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The European Union Intellectual Property Office (EUIPO) has announced that a team of coders called Cryptomice are the winners of its inaugural anti-counterfeiting blockchain competition.
The EU ‘Blockathon’ competition was created to elevate the potential of blockchain technology to protect supply chains against counterfeiters.
In total, 11 teams took part in the competition, which ran from Friday, June 22 to yesterday, June 25. The competitors were tasked with creating a series of anti-counterfeiting blockchain solutions for consumers, enforcement authorities and logistic operators and businesses.
The competing teams were Fides; Cryptomice; ReCheck; Seal; The Pirate Busters; Space Systems; Nano4u; Keyrock; Hunterfeit; Links; and Hyper 42.
The overall winners were Cryptomice, with Fides finishing in second position.
However, Fides won the ‘consumer challenge’ for its ‘Goodchain’ solution, which was designed to help customers engage with brand owners to boost social causes and help them to identify counterfeit products.
Cryptomice finished runner-up in the ‘consumer challenge’ category with its ‘virtual twin’ product. The creation cannot be cloned and is linked to the physical product that is registered on the blockchain. The ‘virtual twin’ is sent ahead of the physical product for verification.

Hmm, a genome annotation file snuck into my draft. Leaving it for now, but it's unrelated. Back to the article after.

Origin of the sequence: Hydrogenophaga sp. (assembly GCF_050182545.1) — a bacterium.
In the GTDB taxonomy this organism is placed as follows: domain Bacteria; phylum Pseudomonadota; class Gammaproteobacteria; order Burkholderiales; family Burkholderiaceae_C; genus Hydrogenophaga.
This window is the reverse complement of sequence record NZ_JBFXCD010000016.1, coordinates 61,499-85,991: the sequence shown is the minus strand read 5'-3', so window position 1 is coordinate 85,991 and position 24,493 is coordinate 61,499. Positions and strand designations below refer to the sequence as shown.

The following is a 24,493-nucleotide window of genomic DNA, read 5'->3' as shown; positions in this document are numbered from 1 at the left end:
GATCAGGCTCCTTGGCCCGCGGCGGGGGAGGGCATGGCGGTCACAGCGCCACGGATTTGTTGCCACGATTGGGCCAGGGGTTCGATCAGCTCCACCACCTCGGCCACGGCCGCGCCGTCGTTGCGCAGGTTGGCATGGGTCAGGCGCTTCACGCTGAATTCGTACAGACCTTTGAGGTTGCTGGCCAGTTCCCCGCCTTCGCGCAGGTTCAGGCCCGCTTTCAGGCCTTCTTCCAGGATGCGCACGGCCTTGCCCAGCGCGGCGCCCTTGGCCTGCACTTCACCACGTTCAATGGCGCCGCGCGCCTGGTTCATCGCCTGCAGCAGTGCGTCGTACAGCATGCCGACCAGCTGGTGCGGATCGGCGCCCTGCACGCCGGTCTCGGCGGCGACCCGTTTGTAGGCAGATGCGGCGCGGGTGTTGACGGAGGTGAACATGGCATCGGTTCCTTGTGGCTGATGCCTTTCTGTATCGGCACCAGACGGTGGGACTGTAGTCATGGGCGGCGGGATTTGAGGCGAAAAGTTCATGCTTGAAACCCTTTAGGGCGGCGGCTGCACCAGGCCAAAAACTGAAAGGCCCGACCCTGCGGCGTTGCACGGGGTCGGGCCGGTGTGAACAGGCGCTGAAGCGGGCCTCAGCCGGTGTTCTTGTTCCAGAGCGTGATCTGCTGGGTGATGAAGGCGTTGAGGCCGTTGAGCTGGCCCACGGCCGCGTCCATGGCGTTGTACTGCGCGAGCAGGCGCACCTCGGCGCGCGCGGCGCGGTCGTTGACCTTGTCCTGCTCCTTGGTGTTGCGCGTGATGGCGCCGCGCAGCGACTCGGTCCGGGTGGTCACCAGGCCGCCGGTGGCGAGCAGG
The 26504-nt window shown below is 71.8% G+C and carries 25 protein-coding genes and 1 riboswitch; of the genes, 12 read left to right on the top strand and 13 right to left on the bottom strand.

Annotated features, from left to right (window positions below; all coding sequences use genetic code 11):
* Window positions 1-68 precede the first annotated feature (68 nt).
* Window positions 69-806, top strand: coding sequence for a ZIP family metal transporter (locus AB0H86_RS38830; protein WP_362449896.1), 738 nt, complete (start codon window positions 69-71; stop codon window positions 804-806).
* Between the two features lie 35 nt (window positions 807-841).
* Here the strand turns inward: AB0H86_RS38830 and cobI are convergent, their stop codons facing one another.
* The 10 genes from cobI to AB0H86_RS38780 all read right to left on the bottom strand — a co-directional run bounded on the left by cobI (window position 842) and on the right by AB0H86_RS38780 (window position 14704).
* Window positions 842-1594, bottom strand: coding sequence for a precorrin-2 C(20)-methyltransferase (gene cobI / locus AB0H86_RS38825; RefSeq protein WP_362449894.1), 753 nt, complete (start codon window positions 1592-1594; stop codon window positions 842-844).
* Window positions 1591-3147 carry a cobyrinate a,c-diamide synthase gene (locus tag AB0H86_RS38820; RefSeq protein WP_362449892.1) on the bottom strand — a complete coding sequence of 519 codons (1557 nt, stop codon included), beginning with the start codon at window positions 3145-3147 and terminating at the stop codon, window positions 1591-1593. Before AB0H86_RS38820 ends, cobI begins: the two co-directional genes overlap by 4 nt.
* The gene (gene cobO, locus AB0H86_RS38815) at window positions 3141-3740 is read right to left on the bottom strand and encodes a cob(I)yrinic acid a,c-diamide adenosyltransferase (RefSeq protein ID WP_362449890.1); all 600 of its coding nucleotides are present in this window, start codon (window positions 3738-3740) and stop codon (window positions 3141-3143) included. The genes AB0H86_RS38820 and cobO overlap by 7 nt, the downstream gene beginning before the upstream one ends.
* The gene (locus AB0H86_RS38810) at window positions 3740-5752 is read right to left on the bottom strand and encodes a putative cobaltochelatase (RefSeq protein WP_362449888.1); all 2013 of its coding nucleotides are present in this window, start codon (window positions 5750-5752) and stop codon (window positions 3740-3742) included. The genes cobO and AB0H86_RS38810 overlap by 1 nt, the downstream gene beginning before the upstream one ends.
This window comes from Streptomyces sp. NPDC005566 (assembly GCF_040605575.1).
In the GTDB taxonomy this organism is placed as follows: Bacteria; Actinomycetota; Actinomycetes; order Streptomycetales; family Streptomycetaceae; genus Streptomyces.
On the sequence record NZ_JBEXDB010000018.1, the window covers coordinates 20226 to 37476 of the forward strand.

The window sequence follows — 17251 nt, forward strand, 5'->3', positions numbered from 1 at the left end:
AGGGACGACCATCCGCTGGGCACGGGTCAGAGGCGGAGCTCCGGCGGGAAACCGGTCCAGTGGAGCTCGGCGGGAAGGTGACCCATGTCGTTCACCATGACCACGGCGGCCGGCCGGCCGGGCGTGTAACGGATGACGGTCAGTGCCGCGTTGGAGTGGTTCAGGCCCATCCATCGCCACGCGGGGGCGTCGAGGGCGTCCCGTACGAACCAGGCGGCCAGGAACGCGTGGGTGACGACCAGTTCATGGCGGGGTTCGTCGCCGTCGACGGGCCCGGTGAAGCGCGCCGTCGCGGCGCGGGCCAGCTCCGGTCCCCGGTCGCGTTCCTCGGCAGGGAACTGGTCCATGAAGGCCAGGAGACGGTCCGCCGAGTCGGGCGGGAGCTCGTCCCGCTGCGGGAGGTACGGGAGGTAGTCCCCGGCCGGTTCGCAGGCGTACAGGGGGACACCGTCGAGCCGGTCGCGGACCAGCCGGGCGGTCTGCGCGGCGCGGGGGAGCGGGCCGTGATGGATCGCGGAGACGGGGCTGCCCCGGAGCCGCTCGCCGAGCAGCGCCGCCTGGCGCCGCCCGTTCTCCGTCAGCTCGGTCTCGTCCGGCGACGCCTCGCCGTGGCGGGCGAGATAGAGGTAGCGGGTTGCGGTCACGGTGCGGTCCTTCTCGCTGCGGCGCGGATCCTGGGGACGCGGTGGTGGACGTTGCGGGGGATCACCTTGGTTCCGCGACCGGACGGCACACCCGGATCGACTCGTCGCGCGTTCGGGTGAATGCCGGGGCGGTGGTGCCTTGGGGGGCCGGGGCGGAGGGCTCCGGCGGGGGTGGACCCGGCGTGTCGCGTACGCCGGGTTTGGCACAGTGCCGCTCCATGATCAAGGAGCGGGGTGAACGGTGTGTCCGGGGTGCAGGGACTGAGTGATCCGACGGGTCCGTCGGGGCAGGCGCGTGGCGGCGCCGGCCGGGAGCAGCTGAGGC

The ‘customs challenge’, another category, was also won by Fides’s ‘Goodchain’ solution, while Cryptomice took second again with its ‘virtual twin’ offering. The Pirate Busters finished in third position with its ‘Trusttrack’ solution, which helps customs to identify efficiencies to help prevent fakes from passing through borders.
Cryptomice won the ‘logistics challenge’ with its ‘virtual twin’ solution, while Seal finished runner-up in the category.
The winning teams will now collaborate with public and private stakeholders to further develop the solutions in the fight to combat counterfeiting.
“The EU Blockathon springs from the idea that blockchain technologies have great potential in the fight against IP rights infringement,” commented António Campinos, executive director of the EUIPO.
He added: “The solutions developed here by these bright groups of coders will, hopefully, have a part to play in that fight as we work to try to stop counterfeiting both online and offline.”
According to the EUIPO, €60 billion (US $70 billion) is lost each year as a direct result of counterfeiting.
EUIPO, blockchain, competition, research and development, António Campinos, counterfeiting, anti-counterfeiting